Tuesday, February 22, 2011
Lesson learned: never trust any oven other than your own. I have learned this the hard way.
Last week I have divided the bacon pistachio cookies into 2, planning to bake half the batch at my mom's place for them to try. I could have baked them in my own oven and bring the finished cookies to her in an air tight container, but I was running out of time. I just had to cut the log up and place it in the oven. No big deal, right?
I had used my mom's oven quite often when I was still living with her. I knew that the oven has a tendency to burn things at the bottom. I therefore took extra caution when baking my cookies: chose a light silver baking tray versus a dark non-stick tray, and put the baking tray closer to the top half of the oven. Then only after 10 mins in the oven the cookies are almost burned at the bottom. Sigh... Lucky I caught that on time, and then lower the temperature and flip the cookies over to finish the baking time. They are still edible, but not ideal.
So lesson learned, never trust someone else's oven, and never trust recipes blindly.
This weekend was my aunt's birthday and she had requested crunch cake. There is actually no cake in a crunch cake. The "cake" is actually made of egg white meringues. They are light, airy, crisp and crunchy, and surprisingly not difficult to make.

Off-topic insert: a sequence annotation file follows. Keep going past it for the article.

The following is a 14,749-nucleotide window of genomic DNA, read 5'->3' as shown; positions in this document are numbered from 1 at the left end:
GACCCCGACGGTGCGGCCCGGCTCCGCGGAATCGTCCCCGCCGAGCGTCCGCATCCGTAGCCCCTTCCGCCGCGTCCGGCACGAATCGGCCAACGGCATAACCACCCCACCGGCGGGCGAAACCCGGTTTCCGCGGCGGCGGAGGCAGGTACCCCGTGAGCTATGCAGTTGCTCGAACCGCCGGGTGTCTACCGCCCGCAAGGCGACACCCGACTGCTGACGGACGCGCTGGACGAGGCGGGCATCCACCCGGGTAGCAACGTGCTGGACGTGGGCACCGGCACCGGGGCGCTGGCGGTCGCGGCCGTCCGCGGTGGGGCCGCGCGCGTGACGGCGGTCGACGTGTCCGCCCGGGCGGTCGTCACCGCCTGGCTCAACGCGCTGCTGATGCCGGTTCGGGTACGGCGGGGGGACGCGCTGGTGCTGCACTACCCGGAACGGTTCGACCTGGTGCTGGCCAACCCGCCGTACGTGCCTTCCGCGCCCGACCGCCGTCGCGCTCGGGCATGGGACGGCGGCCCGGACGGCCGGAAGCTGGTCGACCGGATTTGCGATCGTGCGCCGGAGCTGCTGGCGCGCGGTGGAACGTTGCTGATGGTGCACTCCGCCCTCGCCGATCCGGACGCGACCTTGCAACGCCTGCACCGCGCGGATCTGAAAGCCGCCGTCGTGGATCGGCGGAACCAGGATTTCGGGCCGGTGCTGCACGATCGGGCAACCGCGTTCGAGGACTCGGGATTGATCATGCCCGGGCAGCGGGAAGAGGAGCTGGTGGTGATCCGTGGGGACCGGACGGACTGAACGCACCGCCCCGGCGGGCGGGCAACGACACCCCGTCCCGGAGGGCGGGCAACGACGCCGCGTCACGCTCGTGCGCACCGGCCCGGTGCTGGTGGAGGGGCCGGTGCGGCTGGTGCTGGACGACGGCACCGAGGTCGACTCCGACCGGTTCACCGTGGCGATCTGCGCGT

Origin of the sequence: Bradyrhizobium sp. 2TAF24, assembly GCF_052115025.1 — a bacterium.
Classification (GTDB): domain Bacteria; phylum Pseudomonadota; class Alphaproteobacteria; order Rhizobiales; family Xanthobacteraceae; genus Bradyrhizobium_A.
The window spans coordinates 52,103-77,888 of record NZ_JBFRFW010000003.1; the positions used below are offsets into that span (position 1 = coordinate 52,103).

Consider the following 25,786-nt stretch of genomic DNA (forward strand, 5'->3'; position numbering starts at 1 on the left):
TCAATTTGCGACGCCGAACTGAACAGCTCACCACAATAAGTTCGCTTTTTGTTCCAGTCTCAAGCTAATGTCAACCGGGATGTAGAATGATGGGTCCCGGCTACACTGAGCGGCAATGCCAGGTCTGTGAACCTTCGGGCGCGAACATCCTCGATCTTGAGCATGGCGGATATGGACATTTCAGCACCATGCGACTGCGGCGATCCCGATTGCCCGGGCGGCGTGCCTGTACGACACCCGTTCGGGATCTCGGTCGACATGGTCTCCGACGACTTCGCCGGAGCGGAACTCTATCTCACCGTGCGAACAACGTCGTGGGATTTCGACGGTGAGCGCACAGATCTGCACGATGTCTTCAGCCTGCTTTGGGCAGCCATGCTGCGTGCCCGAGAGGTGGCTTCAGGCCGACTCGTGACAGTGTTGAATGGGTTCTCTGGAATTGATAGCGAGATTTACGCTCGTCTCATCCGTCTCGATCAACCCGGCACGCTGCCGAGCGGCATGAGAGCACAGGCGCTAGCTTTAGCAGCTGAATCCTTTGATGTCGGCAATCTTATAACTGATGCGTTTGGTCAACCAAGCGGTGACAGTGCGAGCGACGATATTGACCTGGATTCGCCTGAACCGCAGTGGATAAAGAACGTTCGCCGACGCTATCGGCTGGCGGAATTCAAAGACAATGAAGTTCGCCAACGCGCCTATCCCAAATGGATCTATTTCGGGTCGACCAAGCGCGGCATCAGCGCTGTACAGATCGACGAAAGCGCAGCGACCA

Strawberry Crunch Cake
Almond Meringue Layer
Adapted from George Brown College Recipe
For 1 - 3 layers of 8" meringue, with extra for a couple of mini meringues
86g ground almonds
6 egg whites
1 tsp vanilla extract
1/2 tsp good almond extract
1. Draw 3 -8" circles on 2 pieces of parchment paper. Flip over and place it on 2 baking trays. Preheat your oven to 275F to 300F.
2. Blend together ground almonds and cornstarch, set aside.
3. Whip egg whites to a thick foam, slowly add the sugar and continue to whip until it becomes stiff peaks.
4. Fold in vanilla and almond extract.
5. In 2 to 3 batches, fold in the ground almond mixture. Make sure there are no lumps or big air pockets.
6. Use a plain piping tip #5 or #6 (not the small Wilton decorating tips, but the big baking tips), pipe the meringue on the parchment in a spiral within the circles. When piping, the tip should be half an inch above the paper, and there should be no gaps between the spiral.
7. Bake for about 1hour & 15 mins until the meringue is dry. Keep an eye at around 1 hour to check on colour. Reduce temperature as necessary. Good meringues should be dry but a light cream colour.
When the meringues are cooled, pipe Chantilly cream with a star tip. Decorate with fruit. Lightly apply more cream and stack another meringue on top. Repeat with another layer and finish the top layer with fruit.
This cake is best to serve the day of assembly. The longer it sits, the higher chance of cracks to develop. You can bake the meringues up to 2 days ahead and keep it in an air tight container.